Tag: taleb

A Covid Crossroads in the US

In the US, Covid has gotten much worse in the past four weeks, especially in the Upper Midwest. While there’s some good news, the odds of a non-linear disaster are the highest they’ve been since New York’s first surge.

In the past two weeks, the number of people I know with Covid in the US has gone up massively. As I write, 10 people in my close group of friends or their direct families have active Covid. Most of them took precautions. Luckily, most look like they will escape serious primary health issues. Two look to be pretty sick.

Since March, I’ve been lucky to be able to isolate during this pandemic. The longest I’d spent in one location in a row since from June 2015 until March 2020 was six weeks. Now I haven’t moved in 8 months.

I was going to fly to spend winter in a warmer location. I saw the new numbers, especially the sobering Covid Risk Map, which said that in Wisconsin, there’s a ~95% chance there’s at least one active Covid case in a random group of 25 people, implying ~3-5 active Covid cases on my flight. My friends parents got Covid flying from Florida to Wisconsin. I stayed in Wisconsin.


Lack Of Skin In The Game Is The Root Of Our Problems

You can trace nearly all of the problems in the world back to one cause: lack of skin in the game. From the financial crisis, to our broken government, to most wars, corruption, pollution and famine, you’ll find a lack of skin in the game as the foundational cause of nearly every one.

What is skin in the game? According to Nassim Nicholas Taleb, “skin in the game is about being harmed by an error if it harms others.” In finance, it means having personal monetary risk associate with any deal you make. A simple example: If I create an investment fund and invest my own capital so that I own 10% of the fund, I have skin in the game. If the fund loses money, I lose money. My decisions not only affect my investors, they affect me. If I don’t invest any of my own money, but make high fees just for managing the fund, whether it goes up or down, I don’t have skin in the game. Taleb believes that skin in the game is “the most important marker of credibility.” Without it, he continues, people are “frauds.”

When people share in the costs and benefits of their decisions that affect others, they are more likely to make good decisions than if they just impose their decisions on others. Taleb believes skin in the game is “a moral imperative” that should serve as the base of a functioning society. I agree wholeheartedly.

The financial crisis was caused by bankers who made incredible amounts of money whether their investments made money or not. The Iraq war happened because the people authorizing the war didn’t have to fight. Neither did the vast majority of their children. The war was fought by a small sliver of the US: our volunteer army. If George Bush or his supporters would have had to send their sons and daughters to war, I bet we wouldn’t invaded Iraq.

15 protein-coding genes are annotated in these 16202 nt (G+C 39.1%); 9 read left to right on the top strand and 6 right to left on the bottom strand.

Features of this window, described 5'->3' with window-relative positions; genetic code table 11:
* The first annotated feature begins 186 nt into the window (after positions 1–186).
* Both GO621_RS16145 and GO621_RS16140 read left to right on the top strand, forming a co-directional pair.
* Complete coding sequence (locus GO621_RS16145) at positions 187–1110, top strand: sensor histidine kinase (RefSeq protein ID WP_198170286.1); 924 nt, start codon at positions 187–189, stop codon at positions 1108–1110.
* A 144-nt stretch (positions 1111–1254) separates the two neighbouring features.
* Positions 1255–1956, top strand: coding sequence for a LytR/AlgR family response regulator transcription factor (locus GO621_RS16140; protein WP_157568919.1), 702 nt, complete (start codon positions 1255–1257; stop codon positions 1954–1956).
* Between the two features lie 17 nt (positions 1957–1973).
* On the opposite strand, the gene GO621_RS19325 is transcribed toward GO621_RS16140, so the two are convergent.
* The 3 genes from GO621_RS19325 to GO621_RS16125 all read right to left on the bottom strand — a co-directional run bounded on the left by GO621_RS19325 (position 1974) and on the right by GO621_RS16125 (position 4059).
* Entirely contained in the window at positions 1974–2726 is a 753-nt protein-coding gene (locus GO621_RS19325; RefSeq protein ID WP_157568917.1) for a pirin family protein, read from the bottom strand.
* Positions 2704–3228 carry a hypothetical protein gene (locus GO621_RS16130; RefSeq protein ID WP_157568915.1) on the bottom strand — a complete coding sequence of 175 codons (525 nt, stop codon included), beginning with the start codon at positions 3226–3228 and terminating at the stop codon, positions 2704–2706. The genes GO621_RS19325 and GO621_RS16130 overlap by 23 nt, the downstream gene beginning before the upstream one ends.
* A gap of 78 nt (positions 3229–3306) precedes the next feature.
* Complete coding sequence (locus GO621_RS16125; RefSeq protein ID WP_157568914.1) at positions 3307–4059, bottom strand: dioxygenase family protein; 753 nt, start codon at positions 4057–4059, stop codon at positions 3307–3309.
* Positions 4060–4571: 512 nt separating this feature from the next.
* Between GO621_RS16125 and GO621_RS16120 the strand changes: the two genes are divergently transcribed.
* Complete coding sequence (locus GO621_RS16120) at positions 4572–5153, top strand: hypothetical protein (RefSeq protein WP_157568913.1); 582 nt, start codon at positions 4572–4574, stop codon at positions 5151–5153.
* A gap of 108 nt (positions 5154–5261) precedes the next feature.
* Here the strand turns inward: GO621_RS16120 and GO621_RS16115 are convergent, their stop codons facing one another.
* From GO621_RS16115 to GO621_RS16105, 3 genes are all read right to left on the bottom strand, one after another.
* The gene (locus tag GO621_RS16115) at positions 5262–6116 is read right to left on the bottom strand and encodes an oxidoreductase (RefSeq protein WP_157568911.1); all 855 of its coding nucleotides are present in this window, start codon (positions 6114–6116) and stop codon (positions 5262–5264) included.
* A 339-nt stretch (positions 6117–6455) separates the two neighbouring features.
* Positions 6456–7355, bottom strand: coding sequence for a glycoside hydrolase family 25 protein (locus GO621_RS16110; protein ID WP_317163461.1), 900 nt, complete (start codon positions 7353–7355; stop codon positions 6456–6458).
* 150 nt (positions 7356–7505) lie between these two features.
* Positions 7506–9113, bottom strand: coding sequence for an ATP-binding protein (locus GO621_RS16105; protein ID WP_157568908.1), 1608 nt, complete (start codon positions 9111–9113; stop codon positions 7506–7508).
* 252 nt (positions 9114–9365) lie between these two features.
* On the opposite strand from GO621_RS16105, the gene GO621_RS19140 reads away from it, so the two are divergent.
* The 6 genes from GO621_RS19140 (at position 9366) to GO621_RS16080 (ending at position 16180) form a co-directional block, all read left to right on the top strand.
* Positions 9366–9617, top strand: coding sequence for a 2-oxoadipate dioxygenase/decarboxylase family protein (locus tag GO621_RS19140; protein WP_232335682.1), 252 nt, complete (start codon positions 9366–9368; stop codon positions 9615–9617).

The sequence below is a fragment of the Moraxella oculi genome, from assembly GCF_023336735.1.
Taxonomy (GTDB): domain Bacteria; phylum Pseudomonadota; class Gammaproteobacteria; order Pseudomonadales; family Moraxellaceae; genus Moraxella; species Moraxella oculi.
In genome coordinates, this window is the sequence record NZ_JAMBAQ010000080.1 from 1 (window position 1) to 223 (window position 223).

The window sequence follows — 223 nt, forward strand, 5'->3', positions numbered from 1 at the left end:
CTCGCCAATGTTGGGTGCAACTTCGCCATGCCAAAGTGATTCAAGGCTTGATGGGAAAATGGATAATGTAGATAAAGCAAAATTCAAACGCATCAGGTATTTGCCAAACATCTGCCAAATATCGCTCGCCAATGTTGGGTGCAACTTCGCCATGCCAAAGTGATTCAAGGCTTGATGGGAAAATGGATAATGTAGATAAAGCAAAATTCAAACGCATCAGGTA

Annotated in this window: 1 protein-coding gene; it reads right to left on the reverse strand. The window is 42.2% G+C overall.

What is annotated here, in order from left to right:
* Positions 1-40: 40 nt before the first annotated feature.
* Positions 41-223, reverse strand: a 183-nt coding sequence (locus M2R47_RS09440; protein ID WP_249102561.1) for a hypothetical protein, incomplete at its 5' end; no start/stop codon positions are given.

Our government doesn’t work because bureaucrats who make laws aren’t affected by them. Lawmakers don’t have skin in the game because massive gerrymandering has rendered their seats safe, unless they’re caught, as the saying goes, “with a dead girl or a live boy.” Global warming is an incredibly hard problem to solve because we don’t have actionable skin in the game. The consequences will happen far off in the future, likely to our grandchildren.

Lack of skin in the game causes the rich to not participate in their own communities because they believe their outcomes are no longer connected to their local communities. A massive student loan bubble because universities don’t have skin in the game to actually help students to get a job after they graduate. Journalists and bloggers to pontificate endlessly without any consequences for being wrong. Large companies and the top 1% to go to extreme lengths to avoid paying taxes because they feel decoupled from their communities: they can operate from anywhere, recruit employees worldwide and be citizens of the world.

More controversially, Jaron Lanier argues that many internet companies that are worshiped as paragons of having skin in the game in fact don’t. He contends that they’re wrecking our economy and that internet companies, via siren servers, are killing, not creating jobs and pushing too much economic activity off the books. They use the world’s most powerful servers to create defacto monopolies that earn money via arbitrage, solely because they have access to the most powerful computer, not because they are taking risks and creating value. (Read my previous posts for background.)